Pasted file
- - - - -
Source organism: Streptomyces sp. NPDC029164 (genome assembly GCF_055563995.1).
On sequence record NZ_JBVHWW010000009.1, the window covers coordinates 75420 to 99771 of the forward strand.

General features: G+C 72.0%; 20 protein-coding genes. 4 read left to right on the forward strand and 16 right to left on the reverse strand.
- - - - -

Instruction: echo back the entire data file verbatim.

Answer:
Source organism: Streptomyces sp. NPDC029164 (genome assembly GCF_055563995.1).
On sequence record NZ_JBVHWW010000009.1, the window covers coordinates 75420 to 99771 of the forward strand.

General features: G+C 72.0%; 20 protein-coding genes. 4 read left to right on the forward strand and 16 right to left on the reverse strand.